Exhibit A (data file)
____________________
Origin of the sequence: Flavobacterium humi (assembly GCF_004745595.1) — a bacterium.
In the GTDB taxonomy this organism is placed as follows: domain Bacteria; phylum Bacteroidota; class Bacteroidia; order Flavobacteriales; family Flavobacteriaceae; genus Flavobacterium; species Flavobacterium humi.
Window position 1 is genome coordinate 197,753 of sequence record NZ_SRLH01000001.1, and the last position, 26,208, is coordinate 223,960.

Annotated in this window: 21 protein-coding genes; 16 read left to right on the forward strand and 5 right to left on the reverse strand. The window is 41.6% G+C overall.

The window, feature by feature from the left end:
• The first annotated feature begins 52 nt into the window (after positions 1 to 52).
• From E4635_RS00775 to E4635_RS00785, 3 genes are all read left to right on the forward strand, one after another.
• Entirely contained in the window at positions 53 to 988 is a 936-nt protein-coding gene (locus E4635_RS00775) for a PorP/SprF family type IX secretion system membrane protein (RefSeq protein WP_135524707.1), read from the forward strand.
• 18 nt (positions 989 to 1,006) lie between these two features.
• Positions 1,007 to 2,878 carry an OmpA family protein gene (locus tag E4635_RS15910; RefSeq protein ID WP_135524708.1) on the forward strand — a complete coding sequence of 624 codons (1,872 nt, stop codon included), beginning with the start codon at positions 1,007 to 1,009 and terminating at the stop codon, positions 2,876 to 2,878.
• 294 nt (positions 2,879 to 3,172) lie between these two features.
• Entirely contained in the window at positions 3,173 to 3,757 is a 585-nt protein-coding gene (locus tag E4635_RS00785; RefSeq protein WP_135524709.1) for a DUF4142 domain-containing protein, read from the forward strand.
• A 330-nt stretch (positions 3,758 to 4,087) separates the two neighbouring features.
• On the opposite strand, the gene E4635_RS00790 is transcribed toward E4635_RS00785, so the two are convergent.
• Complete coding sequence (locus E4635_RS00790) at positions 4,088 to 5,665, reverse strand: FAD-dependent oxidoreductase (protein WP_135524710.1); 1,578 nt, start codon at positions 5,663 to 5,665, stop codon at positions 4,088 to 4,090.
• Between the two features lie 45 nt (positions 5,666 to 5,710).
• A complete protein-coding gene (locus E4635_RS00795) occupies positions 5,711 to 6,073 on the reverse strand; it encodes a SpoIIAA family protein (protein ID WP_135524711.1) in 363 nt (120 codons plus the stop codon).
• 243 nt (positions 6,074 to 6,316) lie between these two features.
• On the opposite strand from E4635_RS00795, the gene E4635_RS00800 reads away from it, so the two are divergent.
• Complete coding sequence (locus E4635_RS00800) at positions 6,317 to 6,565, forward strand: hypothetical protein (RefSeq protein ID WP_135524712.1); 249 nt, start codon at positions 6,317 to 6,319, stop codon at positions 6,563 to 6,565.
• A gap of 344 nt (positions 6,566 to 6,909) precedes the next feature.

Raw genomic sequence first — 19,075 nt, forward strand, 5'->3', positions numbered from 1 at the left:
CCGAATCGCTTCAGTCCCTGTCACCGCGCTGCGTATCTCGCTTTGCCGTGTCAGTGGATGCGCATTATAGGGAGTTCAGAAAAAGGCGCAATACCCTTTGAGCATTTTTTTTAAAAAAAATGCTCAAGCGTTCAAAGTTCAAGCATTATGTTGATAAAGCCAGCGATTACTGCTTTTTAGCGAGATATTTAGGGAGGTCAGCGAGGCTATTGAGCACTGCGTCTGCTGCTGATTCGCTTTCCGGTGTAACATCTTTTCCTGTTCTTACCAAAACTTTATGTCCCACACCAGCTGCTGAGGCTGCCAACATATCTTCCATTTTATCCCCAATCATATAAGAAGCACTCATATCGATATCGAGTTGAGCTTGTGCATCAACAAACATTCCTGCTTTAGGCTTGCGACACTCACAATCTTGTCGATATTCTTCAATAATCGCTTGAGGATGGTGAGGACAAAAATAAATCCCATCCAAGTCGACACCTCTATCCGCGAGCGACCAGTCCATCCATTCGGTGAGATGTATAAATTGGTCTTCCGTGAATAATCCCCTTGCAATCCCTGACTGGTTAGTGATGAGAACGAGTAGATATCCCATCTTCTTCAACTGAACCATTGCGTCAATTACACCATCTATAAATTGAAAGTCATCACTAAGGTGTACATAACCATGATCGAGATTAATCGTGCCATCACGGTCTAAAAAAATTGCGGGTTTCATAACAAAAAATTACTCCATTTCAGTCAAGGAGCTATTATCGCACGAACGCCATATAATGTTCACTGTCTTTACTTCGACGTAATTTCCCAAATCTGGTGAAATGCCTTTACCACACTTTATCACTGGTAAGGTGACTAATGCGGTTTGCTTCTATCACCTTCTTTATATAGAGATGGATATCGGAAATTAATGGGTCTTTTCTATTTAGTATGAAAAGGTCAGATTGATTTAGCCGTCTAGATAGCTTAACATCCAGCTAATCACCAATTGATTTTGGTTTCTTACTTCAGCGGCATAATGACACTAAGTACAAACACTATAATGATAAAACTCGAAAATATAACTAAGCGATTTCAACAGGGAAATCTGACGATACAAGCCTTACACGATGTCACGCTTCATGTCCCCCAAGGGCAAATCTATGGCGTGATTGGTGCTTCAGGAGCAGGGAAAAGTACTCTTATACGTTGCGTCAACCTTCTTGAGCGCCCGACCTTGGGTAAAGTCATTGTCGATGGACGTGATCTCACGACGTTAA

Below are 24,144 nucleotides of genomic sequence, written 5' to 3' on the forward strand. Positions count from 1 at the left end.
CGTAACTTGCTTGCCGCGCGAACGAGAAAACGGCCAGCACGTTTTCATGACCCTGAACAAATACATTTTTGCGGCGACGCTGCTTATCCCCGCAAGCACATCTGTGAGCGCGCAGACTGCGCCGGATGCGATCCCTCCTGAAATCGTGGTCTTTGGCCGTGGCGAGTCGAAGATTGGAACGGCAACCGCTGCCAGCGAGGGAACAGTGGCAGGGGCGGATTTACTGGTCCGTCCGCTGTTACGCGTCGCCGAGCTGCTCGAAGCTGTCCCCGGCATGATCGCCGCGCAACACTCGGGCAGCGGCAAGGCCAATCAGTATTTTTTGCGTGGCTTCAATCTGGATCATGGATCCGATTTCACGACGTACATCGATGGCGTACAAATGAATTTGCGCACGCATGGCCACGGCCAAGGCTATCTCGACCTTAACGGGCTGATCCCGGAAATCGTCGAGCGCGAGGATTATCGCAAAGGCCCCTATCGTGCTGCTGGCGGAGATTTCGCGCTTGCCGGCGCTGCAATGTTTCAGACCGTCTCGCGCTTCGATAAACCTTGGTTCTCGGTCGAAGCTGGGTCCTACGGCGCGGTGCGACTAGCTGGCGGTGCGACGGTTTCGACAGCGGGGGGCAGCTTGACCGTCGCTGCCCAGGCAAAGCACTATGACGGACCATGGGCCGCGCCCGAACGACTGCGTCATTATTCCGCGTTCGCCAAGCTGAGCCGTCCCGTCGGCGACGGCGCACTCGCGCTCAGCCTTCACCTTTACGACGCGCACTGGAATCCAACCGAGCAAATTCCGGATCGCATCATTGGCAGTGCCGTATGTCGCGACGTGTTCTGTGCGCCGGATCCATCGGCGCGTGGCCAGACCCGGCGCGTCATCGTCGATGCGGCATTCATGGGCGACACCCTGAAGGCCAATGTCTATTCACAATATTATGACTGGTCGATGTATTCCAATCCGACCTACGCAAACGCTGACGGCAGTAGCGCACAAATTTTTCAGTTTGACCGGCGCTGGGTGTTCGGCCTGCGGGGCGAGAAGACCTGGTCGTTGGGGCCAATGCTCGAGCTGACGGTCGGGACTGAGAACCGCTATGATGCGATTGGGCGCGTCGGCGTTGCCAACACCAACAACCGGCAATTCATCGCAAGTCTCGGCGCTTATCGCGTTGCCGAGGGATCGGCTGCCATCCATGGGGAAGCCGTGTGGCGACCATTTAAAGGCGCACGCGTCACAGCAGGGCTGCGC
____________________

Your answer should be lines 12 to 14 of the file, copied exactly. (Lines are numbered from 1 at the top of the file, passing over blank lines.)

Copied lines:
• Entirely contained in the window at positions 3,173 to 3,757 is a 585-nt protein-coding gene (locus tag E4635_RS00785; RefSeq protein WP_135524709.1) for a DUF4142 domain-containing protein, read from the forward strand.
• A 330-nt stretch (positions 3,758 to 4,087) separates the two neighbouring features.
• On the opposite strand, the gene E4635_RS00790 is transcribed toward E4635_RS00785, so the two are convergent.